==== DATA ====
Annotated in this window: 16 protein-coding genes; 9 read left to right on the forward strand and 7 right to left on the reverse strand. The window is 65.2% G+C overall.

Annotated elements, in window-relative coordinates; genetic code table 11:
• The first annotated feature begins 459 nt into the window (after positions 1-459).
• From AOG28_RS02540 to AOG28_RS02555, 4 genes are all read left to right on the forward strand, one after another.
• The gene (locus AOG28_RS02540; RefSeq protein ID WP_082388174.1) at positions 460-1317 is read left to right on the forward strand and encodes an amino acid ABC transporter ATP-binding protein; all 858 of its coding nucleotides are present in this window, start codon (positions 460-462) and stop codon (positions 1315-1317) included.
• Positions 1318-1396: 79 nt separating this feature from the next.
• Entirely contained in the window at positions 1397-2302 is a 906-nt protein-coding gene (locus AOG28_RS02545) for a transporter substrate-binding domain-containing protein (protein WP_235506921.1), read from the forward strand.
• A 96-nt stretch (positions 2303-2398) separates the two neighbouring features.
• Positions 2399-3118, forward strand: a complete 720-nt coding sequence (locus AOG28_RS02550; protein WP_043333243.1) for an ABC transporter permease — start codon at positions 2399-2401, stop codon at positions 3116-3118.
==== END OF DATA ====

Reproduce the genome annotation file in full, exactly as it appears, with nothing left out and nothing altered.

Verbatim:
Annotated in this window: 16 protein-coding genes; 9 read left to right on the forward strand and 7 right to left on the reverse strand. The window is 65.2% G+C overall.

Annotated elements, in window-relative coordinates; genetic code table 11:
• The first annotated feature begins 459 nt into the window (after positions 1-459).
• From AOG28_RS02540 to AOG28_RS02555, 4 genes are all read left to right on the forward strand, one after another.
• The gene (locus AOG28_RS02540; RefSeq protein ID WP_082388174.1) at positions 460-1317 is read left to right on the forward strand and encodes an amino acid ABC transporter ATP-binding protein; all 858 of its coding nucleotides are present in this window, start codon (positions 460-462) and stop codon (positions 1315-1317) included.
• Positions 1318-1396: 79 nt separating this feature from the next.
• Entirely contained in the window at positions 1397-2302 is a 906-nt protein-coding gene (locus AOG28_RS02545) for a transporter substrate-binding domain-containing protein (protein WP_235506921.1), read from the forward strand.
• A 96-nt stretch (positions 2303-2398) separates the two neighbouring features.
• Positions 2399-3118, forward strand: a complete 720-nt coding sequence (locus AOG28_RS02550; protein WP_043333243.1) for an ABC transporter permease — start codon at positions 2399-2401, stop codon at positions 3116-3118.